Anywhere But Here by Tzvi Zuckier

(2006/5766) Towards the end of Parshat Shoftim (20:19), the
Torah instructs Bnei Yisrael, “Ki Tatzur El Ir Yamim Rabim
LeHilachem Aleha Letofsah, Et Eitzah Lindo’ach Aleha
Garzen, Ki Mimenu Tocheil,” “When you besiege a city for
many days to wage war against it, do not destroy its trees by
swinging an axe, because from it you will eat.”  The Seforno
explains that normally, if a soldier finds that he has absolutely
no chance of overcoming an enemy, he will try to be as
destructive as possible – to deal as much damage as he can
before he is killed or forced to retreat.  When he expects to
be victorious, however, he would never cause damage to
future spoils.  This is the message that the Pasuk is
conveying to future combatants in Bnei Yisrael: when they
fight, they must trust in Hashem, confident that He will guide
them to capturing the land for which they are fighting.  They
may not try to injure enemies’ trees or reduce other types of
their rivals’ booty, “because from it [they] will eat” – doing so
would be destroying wealth that will end up under their
This concept seems to contradict a Pasuk
elsewhere in Tanach in which Elisha HaNavi instructs Bnei
Yisrael about an upcoming war against Moav.  Elisha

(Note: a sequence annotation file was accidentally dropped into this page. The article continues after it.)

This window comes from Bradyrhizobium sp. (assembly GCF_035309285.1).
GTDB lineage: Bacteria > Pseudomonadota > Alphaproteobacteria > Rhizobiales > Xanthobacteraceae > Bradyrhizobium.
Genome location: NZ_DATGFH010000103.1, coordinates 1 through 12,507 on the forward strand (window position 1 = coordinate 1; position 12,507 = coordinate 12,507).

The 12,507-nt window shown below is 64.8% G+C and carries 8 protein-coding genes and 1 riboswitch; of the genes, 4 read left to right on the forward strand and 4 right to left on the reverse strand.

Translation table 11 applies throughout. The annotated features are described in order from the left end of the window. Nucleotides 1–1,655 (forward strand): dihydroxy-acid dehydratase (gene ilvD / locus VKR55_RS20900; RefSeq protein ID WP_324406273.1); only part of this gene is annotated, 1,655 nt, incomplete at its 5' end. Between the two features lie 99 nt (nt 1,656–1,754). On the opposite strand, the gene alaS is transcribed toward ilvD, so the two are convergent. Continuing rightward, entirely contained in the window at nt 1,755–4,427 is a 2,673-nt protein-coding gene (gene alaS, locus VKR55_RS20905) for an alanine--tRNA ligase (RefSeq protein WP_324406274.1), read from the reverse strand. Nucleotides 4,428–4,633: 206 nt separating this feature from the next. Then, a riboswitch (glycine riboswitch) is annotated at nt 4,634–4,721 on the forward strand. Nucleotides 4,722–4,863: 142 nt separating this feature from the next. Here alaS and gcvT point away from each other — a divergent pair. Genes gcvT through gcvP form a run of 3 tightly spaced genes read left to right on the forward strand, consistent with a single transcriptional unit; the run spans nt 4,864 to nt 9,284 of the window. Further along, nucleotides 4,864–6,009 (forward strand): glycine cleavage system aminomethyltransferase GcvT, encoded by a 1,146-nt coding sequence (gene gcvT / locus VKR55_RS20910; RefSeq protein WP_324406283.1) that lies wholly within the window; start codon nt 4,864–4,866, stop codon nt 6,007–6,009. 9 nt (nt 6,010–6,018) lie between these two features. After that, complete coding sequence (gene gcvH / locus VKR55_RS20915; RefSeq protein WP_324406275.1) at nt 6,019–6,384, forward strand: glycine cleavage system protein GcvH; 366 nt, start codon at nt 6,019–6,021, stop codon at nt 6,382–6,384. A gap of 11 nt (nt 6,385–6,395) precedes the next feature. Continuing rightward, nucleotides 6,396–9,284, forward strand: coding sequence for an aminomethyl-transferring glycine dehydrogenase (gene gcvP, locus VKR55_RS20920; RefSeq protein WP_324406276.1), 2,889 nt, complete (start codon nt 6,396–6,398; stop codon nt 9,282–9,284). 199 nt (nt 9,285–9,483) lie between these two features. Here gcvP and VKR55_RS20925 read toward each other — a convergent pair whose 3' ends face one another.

commands (Melachim II 3:19), “VeHikitem Kol Ir Mivtzar
VeChol Ir Mivchor, VeChol Eitz Tov Tapilu, VeChol Maaynei
Mayim Tistomu, VeChol HaChelkah HaTovah Tach’ivu
BaAvanim,” “You shall strike every fortified city and every
important city, you shall chop down every good tree, you
shall plug every spring of water, and you shall clutter every
piece of good land with stones.”  Contrary to Sefer Devarim,
this seems to say that when the Bnei Yisrael go to war, they
should indeed ruin various parts of enemies’ property! In fact,
it teaches the exact opposite of the Mitzvah in Devarim –
whereas the latter forbids toppling trees, this Pasuk in
Melachim mandates it! How can these seemingly
contradictory Pesukim be resolved?
The Avnei Azel answers that Parshat Shoftim
discusses a battle in Eretz Yisrael, in which spoils must not
be harmed, whereas the battle in Melachim II takes place in
Moav, where the prohibition of reducing enemy wealth and
riches does not apply.  He proves this from the
aforementioned explanation of the Seforno, who clearly
assumes that Bnei Yisrael are destined to conquer the land
referred to in Shoftim.  It is only because of this destiny that
the Jews may not diminish any of their foes’ wealth – there is
no doubt that they will end up receiving it.  However, the
Pesukim in Melachim II specifically indicate that Elisha’s
words concern Moav, which is not part of Eretz Yisrael. 
Therefore, Hashem’s promise to give the land to Bnei Yisrael

does not apply, and although it is always good to have faith in
Hashem, a soldier who cuts up trees or other enemy assets during
such a war does not show the same lack of faith.
The Avnei Azel’s answer shows how powerful Hashem’s
promise to give the Jews the Land of Israel is.  Even though we
must always trust that Hashem will guarantee our success, the
Mitzvah to leave enemy booty unharmed as a demonstration of
complete faith in Hashem applies only where there is also that
definite promise of Eretz Yisrael.  May we see that promise fulfilled
again BiMheirah VeYameinu.
-- Adapted from a Dvar Torah in Maayanah Shel Torah

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